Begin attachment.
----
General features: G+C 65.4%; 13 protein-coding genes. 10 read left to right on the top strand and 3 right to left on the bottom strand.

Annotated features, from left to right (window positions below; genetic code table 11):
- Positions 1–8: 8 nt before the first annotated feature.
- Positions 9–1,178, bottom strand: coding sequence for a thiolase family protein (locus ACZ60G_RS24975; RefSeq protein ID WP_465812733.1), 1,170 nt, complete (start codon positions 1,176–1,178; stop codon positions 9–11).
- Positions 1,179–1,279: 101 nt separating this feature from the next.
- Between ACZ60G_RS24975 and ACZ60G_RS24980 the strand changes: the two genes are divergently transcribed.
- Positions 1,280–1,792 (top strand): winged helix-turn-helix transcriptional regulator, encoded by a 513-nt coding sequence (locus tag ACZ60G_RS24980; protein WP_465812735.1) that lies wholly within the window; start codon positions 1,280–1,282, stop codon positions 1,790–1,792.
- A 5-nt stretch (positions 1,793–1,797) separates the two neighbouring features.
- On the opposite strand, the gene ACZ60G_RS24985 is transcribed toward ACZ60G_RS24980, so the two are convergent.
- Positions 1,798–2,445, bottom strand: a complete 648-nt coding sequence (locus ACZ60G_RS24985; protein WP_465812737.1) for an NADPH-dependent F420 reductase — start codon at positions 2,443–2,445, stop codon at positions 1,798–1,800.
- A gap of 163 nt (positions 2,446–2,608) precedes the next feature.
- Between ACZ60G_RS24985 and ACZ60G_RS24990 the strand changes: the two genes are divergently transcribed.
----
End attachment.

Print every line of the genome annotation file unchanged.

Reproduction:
General features: G+C 65.4%; 13 protein-coding genes. 10 read left to right on the top strand and 3 right to left on the bottom strand.

Annotated features, from left to right (window positions below; genetic code table 11):
- Positions 1–8: 8 nt before the first annotated feature.
- Positions 9–1,178, bottom strand: coding sequence for a thiolase family protein (locus ACZ60G_RS24975; RefSeq protein ID WP_465812733.1), 1,170 nt, complete (start codon positions 1,176–1,178; stop codon positions 9–11).
- Positions 1,179–1,279: 101 nt separating this feature from the next.
- Between ACZ60G_RS24975 and ACZ60G_RS24980 the strand changes: the two genes are divergently transcribed.
- Positions 1,280–1,792 (top strand): winged helix-turn-helix transcriptional regulator, encoded by a 513-nt coding sequence (locus tag ACZ60G_RS24980; protein WP_465812735.1) that lies wholly within the window; start codon positions 1,280–1,282, stop codon positions 1,790–1,792.
- A 5-nt stretch (positions 1,793–1,797) separates the two neighbouring features.
- On the opposite strand, the gene ACZ60G_RS24985 is transcribed toward ACZ60G_RS24980, so the two are convergent.
- Positions 1,798–2,445, bottom strand: a complete 648-nt coding sequence (locus ACZ60G_RS24985; protein WP_465812737.1) for an NADPH-dependent F420 reductase — start codon at positions 2,443–2,445, stop codon at positions 1,798–1,800.
- A gap of 163 nt (positions 2,446–2,608) precedes the next feature.
- Between ACZ60G_RS24985 and ACZ60G_RS24990 the strand changes: the two genes are divergently transcribed.